In Algol 68 , what readability problems can come from with using reversed closure words for control structures?

like in Algol 68 an if statement ends with fi and a case statement ends with esac , so what are some readability problem other than the reserved words doesn't really make sense in English.

Any suggestions would be appreciated


  • There's not really a readability problem, it's simply something you get used to, and after some experience the problems falls out of the process. Similar to how many Lisp users "don't see" the parentheses. They simply don't stand out in the general case for the experienced reader.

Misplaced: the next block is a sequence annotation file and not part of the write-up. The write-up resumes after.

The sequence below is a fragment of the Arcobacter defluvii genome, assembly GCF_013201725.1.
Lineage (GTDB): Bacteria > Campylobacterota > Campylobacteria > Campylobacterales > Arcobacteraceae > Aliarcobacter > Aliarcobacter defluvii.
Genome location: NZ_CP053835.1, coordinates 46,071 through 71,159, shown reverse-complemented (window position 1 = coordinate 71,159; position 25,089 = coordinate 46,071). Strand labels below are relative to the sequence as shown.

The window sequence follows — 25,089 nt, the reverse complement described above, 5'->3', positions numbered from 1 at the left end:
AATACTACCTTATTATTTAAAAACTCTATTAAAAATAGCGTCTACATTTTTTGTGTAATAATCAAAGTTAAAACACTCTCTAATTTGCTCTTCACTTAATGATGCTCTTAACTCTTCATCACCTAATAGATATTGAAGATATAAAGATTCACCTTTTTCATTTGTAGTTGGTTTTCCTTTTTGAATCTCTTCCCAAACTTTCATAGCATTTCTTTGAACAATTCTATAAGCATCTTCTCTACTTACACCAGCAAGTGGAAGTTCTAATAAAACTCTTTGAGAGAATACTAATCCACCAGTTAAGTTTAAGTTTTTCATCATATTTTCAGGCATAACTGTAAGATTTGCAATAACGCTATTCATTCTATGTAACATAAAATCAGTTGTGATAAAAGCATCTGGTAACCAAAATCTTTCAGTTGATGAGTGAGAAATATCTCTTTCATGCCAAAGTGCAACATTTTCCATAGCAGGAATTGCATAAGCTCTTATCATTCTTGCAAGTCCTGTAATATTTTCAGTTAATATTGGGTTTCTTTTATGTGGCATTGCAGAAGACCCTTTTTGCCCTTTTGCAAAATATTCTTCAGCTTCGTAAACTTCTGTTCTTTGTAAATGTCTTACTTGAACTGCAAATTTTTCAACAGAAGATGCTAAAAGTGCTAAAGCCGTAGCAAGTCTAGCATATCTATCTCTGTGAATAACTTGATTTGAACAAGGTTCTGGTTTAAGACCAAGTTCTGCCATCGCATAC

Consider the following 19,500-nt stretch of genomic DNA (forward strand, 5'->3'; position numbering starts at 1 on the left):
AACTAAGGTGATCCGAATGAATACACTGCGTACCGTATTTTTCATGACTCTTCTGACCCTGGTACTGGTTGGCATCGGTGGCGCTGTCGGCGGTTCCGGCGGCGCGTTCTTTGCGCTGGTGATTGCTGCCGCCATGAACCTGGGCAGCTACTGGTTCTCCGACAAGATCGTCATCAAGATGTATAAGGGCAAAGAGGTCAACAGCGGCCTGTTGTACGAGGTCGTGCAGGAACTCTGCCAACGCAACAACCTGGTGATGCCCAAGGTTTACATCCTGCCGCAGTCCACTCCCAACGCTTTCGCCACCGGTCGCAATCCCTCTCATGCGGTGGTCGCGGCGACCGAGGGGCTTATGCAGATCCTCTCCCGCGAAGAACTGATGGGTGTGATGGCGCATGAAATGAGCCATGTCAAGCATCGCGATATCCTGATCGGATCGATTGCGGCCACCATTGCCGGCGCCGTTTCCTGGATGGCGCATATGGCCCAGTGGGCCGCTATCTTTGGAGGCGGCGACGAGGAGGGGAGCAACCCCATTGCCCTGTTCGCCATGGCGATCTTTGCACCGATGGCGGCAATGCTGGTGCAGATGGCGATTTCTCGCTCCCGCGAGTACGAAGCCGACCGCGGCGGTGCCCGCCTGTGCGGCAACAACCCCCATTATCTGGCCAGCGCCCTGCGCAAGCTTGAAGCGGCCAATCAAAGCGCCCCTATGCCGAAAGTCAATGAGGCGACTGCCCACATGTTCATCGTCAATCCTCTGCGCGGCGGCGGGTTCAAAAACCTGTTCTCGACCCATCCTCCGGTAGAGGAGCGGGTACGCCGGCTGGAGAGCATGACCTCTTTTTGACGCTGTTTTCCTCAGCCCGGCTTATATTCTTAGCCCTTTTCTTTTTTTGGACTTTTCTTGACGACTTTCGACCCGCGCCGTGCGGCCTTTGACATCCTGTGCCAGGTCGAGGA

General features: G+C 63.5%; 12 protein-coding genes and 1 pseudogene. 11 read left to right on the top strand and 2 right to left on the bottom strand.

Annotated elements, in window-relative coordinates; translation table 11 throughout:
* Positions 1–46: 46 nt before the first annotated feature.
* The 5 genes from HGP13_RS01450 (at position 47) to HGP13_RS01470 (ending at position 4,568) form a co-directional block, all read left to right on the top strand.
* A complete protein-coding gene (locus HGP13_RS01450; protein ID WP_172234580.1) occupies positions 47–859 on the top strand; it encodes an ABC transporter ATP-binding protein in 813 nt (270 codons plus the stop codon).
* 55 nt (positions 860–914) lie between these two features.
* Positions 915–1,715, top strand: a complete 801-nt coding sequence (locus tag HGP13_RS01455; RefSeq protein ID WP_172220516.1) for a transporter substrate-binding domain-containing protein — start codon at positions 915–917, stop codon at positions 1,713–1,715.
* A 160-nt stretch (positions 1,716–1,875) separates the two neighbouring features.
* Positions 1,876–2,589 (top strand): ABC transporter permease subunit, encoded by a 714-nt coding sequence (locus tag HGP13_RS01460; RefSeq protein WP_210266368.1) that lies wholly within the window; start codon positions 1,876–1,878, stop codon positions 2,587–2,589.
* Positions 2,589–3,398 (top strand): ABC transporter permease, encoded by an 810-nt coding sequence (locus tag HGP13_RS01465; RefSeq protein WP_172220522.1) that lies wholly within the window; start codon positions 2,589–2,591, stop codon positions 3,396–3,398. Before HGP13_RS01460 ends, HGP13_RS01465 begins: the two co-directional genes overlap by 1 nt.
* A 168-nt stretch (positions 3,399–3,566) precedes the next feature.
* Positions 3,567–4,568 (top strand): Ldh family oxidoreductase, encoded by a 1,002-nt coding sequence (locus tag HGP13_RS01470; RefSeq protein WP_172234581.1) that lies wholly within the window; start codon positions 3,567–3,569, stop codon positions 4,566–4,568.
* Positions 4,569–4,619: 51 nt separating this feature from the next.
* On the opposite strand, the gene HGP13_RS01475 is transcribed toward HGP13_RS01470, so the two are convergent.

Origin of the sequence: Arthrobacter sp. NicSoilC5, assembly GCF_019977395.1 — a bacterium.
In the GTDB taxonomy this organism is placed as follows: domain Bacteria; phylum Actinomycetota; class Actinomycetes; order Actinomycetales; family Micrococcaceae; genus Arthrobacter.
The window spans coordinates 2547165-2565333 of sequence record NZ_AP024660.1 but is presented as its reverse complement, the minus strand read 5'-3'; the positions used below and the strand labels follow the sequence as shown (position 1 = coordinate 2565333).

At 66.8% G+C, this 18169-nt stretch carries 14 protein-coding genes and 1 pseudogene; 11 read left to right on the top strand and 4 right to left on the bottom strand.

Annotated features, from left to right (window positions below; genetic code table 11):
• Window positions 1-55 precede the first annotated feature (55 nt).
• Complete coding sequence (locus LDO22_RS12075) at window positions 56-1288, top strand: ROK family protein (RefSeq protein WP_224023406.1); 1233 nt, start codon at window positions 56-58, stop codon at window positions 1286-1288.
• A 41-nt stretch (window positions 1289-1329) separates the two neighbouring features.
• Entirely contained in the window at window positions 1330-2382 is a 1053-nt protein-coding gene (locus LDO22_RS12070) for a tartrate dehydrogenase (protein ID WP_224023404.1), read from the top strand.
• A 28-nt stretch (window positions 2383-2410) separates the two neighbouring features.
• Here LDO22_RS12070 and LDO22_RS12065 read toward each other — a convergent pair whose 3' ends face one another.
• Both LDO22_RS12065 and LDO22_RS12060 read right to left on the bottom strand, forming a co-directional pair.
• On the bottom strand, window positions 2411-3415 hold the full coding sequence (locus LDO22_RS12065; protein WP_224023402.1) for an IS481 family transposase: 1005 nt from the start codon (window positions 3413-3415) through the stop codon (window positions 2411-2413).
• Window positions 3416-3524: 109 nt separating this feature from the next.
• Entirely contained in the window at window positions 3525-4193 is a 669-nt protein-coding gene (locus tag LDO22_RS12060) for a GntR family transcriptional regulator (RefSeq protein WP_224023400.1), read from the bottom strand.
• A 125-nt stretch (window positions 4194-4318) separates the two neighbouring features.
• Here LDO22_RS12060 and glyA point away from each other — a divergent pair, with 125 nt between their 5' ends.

You have to recall the time of Algol, notably the "68" part, as in 1968.

    The bright side of the fi, esac, and od is that they clearly indicate what kind of block they're terminating, and they do it with a single token.

    esac is no less clear than }, which is a meaningless bracket until you know otherwise. The {} have the benefit of consistency, while less wordy than Pascals begin - end generic block sequence.

    Finally, consider how dominant the English language is in computer language design, and while folks who don't speak english may have some initial issues with the languages, that clearly passes over time.

    So, it's a short hurdle that falls away quickly with use.